Conor McDermottroe

Snippets

24th June 2010

The internet is not your friend

11th June 2010

Recently there has been a lot of criticism of Facebook for changing its privacy policy again. While I have no problem with criticising a company for muddling through a policy/terms of service change without talking to its users, I do have an issue with people giving them all the blame for revealing private information.

I'm in the middle of listening to This Week in Tech episode 250 and the show's host, Leo Laporte, said the following:

"Facebook made a promise to me we will keep it private unless you say otherwise. You tell us who you want to share with. That was the promise and I feel it's like a friend that I went and I told something secret to and then he blabbed it and they said, oh my bad. So I go back and said, okay, I understand you made a mistake. He blabs it again."

and later:

"To be honest, I feel like this is a bad girlfriend who three times now has revealed stuff that I said this is secret and I am not going to give her a fourth chance. I just don't think it's right."

Since when was Facebook your friend, girlfriend or confidant? Why are you telling it information you want to keep private? Sure, it promised to not reveal any of it, but why did you expect it to keep its promises? If you stopped a stranger on the street and showed them a picture of you drunk or told them that you hated your boss, would you expect them to keep it private? What if they promised you? Would that make any difference?

This is not something solely related to Facebook. Every site on the net is the same to a greater or lesser extent. If you put private information on the internet then it's not private any more, no matter how many "guarantees" you're given. For your information to remain private you have to assume that at least all the following are true:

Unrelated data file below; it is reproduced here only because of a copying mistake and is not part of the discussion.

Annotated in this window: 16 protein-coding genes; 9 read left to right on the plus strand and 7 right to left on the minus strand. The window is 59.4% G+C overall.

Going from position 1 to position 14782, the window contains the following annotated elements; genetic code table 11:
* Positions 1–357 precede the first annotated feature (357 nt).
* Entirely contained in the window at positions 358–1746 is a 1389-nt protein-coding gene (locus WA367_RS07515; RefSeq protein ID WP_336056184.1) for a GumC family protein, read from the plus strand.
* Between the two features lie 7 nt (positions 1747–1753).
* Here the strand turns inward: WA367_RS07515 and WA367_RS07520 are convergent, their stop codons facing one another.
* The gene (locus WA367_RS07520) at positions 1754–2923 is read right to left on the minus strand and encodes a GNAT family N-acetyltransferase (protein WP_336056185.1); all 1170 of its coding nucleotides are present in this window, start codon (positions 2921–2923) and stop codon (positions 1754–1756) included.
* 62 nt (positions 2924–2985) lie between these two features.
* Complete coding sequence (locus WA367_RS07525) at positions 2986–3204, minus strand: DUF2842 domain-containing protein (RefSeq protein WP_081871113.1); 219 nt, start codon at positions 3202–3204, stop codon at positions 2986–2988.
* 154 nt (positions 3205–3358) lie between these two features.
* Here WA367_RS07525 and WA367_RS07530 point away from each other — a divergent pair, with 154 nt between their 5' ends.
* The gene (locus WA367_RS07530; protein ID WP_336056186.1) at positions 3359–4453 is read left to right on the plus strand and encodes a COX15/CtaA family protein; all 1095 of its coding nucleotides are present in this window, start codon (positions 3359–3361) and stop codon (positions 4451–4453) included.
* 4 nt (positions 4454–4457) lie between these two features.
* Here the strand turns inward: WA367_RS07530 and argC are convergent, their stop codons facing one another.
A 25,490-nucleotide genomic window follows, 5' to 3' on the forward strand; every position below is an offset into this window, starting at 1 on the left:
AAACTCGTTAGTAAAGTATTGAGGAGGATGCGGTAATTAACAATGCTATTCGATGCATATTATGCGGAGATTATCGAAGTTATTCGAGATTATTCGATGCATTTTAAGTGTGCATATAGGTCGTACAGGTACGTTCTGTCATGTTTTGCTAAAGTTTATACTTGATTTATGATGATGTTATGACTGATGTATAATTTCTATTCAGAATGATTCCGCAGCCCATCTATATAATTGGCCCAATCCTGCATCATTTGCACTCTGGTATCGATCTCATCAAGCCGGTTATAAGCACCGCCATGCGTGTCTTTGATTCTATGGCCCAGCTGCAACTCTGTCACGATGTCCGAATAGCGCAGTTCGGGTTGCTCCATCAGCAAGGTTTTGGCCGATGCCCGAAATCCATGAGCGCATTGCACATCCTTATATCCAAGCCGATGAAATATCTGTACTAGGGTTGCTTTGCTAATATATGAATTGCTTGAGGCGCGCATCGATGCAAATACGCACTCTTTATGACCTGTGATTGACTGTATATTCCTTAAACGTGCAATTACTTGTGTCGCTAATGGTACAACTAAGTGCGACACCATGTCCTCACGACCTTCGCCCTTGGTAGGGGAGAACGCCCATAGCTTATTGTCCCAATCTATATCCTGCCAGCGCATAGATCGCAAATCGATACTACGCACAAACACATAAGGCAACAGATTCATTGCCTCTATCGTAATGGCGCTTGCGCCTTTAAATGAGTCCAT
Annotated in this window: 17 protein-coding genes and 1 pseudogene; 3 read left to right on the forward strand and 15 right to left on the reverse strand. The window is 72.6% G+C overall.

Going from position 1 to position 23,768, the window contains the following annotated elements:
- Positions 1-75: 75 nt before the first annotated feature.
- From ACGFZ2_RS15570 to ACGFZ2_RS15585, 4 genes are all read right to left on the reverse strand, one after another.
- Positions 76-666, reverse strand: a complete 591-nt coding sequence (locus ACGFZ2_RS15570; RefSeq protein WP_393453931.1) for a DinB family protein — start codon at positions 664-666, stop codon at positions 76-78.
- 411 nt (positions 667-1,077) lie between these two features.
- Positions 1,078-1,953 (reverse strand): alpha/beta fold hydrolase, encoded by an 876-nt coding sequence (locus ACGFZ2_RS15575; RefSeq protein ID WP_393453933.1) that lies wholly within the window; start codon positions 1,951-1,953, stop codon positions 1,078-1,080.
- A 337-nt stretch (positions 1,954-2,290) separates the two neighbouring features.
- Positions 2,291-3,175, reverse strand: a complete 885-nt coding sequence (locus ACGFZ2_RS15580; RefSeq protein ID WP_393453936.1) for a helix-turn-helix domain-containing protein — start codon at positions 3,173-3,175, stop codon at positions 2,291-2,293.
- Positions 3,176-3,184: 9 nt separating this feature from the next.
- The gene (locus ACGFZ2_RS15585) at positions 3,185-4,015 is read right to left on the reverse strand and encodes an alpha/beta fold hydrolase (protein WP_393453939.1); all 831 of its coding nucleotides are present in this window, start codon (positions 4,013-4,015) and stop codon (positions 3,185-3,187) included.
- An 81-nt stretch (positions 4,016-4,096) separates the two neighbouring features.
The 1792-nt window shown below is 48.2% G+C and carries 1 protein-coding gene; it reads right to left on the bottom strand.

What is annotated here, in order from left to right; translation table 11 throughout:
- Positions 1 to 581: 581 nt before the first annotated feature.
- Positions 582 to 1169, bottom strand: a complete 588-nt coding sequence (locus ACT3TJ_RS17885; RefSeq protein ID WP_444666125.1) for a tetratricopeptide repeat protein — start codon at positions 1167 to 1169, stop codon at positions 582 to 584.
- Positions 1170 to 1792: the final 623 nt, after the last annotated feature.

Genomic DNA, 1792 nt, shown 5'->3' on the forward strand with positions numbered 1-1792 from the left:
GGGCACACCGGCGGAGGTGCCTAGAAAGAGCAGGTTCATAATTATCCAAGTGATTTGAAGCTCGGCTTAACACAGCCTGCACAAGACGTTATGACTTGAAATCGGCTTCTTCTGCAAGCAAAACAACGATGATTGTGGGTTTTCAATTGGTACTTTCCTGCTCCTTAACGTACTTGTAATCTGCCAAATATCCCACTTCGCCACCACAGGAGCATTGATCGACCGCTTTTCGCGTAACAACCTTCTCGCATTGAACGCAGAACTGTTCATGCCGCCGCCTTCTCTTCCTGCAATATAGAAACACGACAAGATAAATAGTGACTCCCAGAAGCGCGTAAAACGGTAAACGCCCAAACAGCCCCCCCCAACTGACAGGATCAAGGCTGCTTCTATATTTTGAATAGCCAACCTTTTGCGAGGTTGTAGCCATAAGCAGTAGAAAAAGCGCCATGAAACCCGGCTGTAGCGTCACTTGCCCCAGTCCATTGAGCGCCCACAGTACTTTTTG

• The company that owns the website/social network/mail server/whatever is honest and wants to keep your information private.
  • The company will never be taken over by another company who will be less honest.
  • All of the employees of the company who have (now or in the future) access to your information will be honest (even if bribed or blackmailed).
  • The employees are so technically competent that they will never accidentally leak your information to anybody.
  • The technology used is so sophisticated that no-one can gain unauthorized access to your stuff.
  • The people running your ISP (or your employer) and the ISP of the company you're giving the information to all fulfill the same criteria as the company itself.

That's an awful lot of things to assume, and I don't think there's any person or company on the internet who could honestly make those guarantees, even if they really want to. No matter how small and trivial the online service, there are so many people involved in making it happen that some of them will be dishonest. Some of them will be incompetent. Some of them will be bribed or tricked into giving away your information. Some part of the system will have a security flaw that gets exploited. One way or another, the information you give to an online service will end up under the control of someone you don't trust sooner or later.

So how do we solve this problem? As far as I'm concerned, the only approach is to treat every internet service like you would a stranger. Sure, you might strike up a conversation with someone in a bar or at a conference or on a train, and sure, you might tell them personal information, but you're never going to tell them something you wouldn't tell absolutely any other person on the planet, right? Just don't put anything on the net that you're not willing to write on a piece of paper, sign and hand to a stranger. Yes, this restricts the usefulness of the web and, in particular social networks, but remember:

The internet is not your friend, so don't tell it anything you want to keep private.